Table of Contents  

Wanders: Clinical, biochemical and genetic aspects of peroxisomal disorders – an expanding group of genetic diseases in humans

Introduction

In 1964 Bowen, Lee, Zellweger and Lindenberg1 described a familial syndrome of multiple congenital defects in two pairs of siblings (three girls and one boy). Prenatal history and delivery were unremarkable. At birth, hypotonia and a number of congenital anomalies were noted including bilateral glaucoma with corneal opacities, bilateral epicanthal folds, abnormal ears, a high-arched palate, wide fontanelles, open metopic and lambdoid sutures, clitoris hypertrophy, camptodactyly and simian creases. Unaware of this publication Smith, Opitz and Inhorn in 19652 described ‘a syndrome of multiple developmental defects including polycystic kidneys and intrahepatic biliary dysgenesis in two sibs’, who presented with a large number of comparable defects including severe hypotonia, high forehead, shallow supraorbital ridges, camptodactyly, minor anomalies of the eyes, ears, palate and hands, and failure to thrive. Two years later, Passarge and McAdams3 described five sisters with similar clinical and pathological features and introduced the term cerebrohepatorenal syndrome. In 1969, Opitz et al.4 proposed the name Zellweger syndrome. In an editorial comment, McKusick5 suggested that the two designations proposed by Passarge and McAdam3 and Opitz et al.4 be combined, giving rise to the cerebrohepatorenal syndrome of Zellweger. In practice, the name Zellweger syndrome (ZS) is used most.

In the early 1980s, several patients were presented to the Department of Paediatrics of the University Hospital Amsterdam, the Netherlands, with all the signs and symptoms described for ZS. Confronted with the devastating clinical course of ZS in these patients with early death in most of them, it was obvious that prenatal diagnostic methods should become available as soon as possible. In the absence of any such method described in literature, we decided to perform a thorough literature search which might give a clue for future research aimed to develop a prenatal laboratory test. One of the first papers we stumbled across, was the – in retrospect – seminal publication by Goldfischer et al.,6 who described the absence of morphologically distinguishable peroxisomes in hepatocytes and kidney cortex cells of ZS patients. Since at that time virtually nothing was known about peroxisomes, this observation went unnoticed. In fact, much more attention was paid to the mitochondrial abnormalities described in the same paper, as is clear from the title ‘Peroxisomal and mitochondrial defects in the cerebro-hepato-renal syndrome’. Indeed, Goldfischer et al.6 documented clear mitochondrial abnormalities characterized by a markedly reduced rate of oxygen uptake of mitochondria isolated from a brain biopsy of a ZS patient and a liver biopsy from another ZS patient with malate (plus glutamate) as substrate but not with ascorbate plus N,N,N′,N′-tetramethyl-p-phenylenediamine (TMPD) as substrate. These findings led the authors to conclude that ‘the cytochrome portion of the electron transport chain is intact but that there is a defect in electron transport prior to the cytochromes’.6 Based on these results, ZS was considered to be a mitochondrial disorder. Subsequent studies by other investigators, however, revealed that the mitochondrial abnormalities at the level of the respiratory chain were remarkably variable among patients, ranging from near-normal to grossly impaired, which argued against ZS as a primary mitochondrial disorder.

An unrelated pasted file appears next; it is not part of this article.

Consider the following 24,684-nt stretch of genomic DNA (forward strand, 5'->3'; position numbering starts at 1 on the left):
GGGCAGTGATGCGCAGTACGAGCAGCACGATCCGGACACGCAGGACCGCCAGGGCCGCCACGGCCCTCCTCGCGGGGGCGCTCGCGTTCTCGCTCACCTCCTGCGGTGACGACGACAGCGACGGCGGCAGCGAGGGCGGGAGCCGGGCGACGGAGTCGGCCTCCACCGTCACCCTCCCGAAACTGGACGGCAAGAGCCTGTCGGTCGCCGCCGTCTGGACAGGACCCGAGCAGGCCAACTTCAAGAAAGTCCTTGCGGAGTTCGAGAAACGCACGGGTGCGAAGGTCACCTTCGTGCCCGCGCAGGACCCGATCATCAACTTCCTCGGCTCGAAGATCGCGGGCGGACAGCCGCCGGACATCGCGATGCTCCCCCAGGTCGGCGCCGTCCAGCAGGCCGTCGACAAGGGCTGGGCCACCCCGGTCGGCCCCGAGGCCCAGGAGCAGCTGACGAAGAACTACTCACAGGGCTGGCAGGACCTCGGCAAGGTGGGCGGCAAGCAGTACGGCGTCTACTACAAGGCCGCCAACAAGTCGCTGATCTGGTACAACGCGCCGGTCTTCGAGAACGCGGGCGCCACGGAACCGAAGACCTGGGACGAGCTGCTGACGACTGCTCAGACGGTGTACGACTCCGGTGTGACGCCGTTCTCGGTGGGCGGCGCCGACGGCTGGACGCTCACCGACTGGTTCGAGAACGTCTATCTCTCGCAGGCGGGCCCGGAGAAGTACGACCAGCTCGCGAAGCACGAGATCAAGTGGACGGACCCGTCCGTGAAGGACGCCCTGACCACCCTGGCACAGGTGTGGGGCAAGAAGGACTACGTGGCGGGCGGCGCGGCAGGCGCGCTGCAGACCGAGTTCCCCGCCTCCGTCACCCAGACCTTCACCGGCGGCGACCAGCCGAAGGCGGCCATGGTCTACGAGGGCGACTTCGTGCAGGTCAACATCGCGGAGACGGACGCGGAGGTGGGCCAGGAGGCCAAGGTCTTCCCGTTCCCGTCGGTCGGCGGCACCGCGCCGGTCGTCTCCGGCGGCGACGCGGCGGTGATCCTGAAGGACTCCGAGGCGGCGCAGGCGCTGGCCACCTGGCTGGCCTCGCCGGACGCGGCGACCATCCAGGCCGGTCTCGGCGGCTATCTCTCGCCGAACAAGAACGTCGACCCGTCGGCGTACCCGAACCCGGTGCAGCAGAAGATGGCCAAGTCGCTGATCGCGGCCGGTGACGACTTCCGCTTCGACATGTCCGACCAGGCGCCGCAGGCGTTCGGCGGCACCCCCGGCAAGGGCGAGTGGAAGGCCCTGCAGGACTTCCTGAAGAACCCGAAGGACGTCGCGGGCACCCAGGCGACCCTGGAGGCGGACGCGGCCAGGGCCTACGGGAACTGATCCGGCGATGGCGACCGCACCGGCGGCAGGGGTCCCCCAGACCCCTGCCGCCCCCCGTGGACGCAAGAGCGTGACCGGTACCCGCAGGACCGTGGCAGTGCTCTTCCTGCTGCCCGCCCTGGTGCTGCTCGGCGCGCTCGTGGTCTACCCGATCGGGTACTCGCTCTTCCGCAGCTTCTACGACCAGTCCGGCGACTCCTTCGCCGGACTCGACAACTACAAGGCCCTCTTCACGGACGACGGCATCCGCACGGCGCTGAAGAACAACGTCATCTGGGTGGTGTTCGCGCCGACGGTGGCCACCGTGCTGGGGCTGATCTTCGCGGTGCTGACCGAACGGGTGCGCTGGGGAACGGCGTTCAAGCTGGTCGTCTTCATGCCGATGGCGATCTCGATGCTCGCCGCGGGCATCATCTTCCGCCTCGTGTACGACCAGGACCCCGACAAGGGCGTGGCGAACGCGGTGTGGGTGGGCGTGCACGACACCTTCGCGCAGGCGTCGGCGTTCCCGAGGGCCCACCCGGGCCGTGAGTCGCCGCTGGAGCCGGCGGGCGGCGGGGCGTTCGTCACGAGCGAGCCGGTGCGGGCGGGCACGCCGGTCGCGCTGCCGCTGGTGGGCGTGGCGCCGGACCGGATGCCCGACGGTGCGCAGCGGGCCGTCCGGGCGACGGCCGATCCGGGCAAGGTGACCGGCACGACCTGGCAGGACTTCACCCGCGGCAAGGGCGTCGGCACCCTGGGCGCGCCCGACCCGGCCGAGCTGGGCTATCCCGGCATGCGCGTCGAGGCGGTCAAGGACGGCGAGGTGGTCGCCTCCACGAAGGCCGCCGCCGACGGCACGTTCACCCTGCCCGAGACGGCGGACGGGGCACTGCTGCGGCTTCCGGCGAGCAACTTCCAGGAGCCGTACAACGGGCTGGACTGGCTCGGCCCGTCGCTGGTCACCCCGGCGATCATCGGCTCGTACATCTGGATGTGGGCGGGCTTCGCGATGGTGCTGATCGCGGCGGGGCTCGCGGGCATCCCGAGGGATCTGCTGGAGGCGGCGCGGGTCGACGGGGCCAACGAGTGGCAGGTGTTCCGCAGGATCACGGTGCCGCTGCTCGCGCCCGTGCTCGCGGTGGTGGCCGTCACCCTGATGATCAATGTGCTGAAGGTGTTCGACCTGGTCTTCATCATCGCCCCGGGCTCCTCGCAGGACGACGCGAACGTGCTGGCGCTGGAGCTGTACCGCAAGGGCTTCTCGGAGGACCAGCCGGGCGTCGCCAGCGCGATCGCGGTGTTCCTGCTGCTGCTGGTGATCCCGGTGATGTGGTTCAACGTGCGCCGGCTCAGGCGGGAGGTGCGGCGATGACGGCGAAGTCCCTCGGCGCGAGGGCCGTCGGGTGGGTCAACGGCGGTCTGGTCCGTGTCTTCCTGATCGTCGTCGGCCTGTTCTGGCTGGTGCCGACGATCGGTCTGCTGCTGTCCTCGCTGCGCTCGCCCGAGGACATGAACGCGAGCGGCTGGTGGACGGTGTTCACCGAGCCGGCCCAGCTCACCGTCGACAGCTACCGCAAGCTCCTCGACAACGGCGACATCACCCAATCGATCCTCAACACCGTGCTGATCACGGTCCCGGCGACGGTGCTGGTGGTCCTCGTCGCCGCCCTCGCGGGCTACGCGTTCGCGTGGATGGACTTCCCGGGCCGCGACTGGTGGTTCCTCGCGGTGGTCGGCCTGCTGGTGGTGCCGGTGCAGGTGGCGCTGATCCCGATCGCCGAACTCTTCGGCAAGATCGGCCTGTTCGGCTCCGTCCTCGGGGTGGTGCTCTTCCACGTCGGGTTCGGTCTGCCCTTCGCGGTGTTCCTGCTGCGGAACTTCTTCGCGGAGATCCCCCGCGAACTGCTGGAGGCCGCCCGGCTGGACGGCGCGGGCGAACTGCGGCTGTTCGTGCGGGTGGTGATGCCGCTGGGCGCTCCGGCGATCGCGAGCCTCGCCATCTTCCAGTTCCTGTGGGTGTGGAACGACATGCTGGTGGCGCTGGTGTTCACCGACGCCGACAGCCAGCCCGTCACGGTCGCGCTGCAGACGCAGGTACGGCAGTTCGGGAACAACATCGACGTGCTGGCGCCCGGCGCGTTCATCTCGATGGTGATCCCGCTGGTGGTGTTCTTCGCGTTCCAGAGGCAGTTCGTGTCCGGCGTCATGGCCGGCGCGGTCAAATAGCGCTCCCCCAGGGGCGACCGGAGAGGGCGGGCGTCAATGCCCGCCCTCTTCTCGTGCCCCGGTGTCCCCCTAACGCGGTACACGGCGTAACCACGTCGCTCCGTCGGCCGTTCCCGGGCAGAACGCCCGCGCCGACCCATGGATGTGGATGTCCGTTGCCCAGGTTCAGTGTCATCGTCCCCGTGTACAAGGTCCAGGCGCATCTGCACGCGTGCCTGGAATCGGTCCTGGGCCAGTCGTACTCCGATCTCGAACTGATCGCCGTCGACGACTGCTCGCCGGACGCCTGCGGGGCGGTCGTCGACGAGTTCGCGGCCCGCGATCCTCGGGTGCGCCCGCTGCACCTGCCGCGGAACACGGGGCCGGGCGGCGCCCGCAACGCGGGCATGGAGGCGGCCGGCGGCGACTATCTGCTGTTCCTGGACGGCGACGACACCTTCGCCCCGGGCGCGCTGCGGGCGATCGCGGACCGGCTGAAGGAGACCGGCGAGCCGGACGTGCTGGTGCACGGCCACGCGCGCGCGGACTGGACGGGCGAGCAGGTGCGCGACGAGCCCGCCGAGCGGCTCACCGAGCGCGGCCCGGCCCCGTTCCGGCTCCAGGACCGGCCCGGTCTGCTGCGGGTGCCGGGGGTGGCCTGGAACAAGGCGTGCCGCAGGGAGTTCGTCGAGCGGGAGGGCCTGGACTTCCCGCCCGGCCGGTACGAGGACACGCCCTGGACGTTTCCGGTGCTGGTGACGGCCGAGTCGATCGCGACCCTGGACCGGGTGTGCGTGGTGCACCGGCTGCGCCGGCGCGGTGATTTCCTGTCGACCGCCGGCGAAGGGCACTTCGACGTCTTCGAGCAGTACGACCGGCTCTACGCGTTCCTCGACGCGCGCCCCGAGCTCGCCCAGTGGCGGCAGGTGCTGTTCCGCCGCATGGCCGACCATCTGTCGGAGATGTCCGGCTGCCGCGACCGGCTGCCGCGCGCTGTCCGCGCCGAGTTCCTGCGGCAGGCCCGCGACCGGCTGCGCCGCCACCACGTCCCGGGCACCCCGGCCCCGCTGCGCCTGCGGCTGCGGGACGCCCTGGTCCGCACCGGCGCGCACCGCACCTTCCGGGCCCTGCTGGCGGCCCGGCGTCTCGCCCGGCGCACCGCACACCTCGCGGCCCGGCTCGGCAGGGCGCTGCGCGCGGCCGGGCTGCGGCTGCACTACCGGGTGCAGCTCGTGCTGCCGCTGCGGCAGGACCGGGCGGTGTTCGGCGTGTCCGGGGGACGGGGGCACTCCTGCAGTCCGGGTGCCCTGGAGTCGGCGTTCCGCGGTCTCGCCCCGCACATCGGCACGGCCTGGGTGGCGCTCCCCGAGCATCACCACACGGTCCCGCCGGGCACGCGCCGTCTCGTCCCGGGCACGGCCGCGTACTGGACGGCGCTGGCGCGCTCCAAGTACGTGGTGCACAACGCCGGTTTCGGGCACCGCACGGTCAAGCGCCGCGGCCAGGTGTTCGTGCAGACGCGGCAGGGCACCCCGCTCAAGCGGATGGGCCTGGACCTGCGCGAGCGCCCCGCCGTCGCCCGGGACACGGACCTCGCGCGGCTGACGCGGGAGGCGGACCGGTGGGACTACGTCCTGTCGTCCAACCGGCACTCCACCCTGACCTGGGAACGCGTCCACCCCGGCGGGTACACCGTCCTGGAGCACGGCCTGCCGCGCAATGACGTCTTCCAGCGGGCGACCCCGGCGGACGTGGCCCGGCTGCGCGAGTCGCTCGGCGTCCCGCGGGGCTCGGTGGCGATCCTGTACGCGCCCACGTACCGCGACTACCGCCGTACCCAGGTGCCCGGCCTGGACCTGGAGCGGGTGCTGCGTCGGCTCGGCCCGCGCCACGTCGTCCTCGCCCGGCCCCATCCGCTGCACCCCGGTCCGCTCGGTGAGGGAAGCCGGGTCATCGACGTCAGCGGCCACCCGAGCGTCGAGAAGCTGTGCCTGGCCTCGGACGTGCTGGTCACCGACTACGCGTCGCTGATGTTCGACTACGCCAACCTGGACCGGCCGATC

Peroxisomes were first described as ‘spheric or oval bodies’ present in the cytoplasm of mouse proximal kidney tubules. Rouiller and Bernard7 identified similar organelles in rat hepatocytes and suggested that they were precursors (progenitors) of mitochondria, rather than distinct cell organelles sui generis. The addition of microbodies to the group of biochemically defined organelles is closely related to the development of cell fractionation techniques. Indeed, the conclusion that catalase, urate oxidase and d-amino acid oxidase are located in a distinct particle different from lysosomes, microsomes and mitochondria was reached on the basis of differential and isopycnic-gradient centrifugation studies by de Duve and Baudhuin.8 Importantly, earlier studies by de Duve and coworkers using the same technique had led to the identification of another subcellular organelle, the lysosome, for which Christian de Duve received the Nobel Prize in 1974. The concomitant occurrence of hydrogen peroxide-producing enzymes and catalase – which degrades H2O2 – in a single particle prompted de Duve and coworkers to introduce the name ‘peroxisome’. Combined morphological and biochemical investigations by Baudhuin et al.9 provided unequivocal evidence that microbodies are the morphological equivalent of peroxisomes.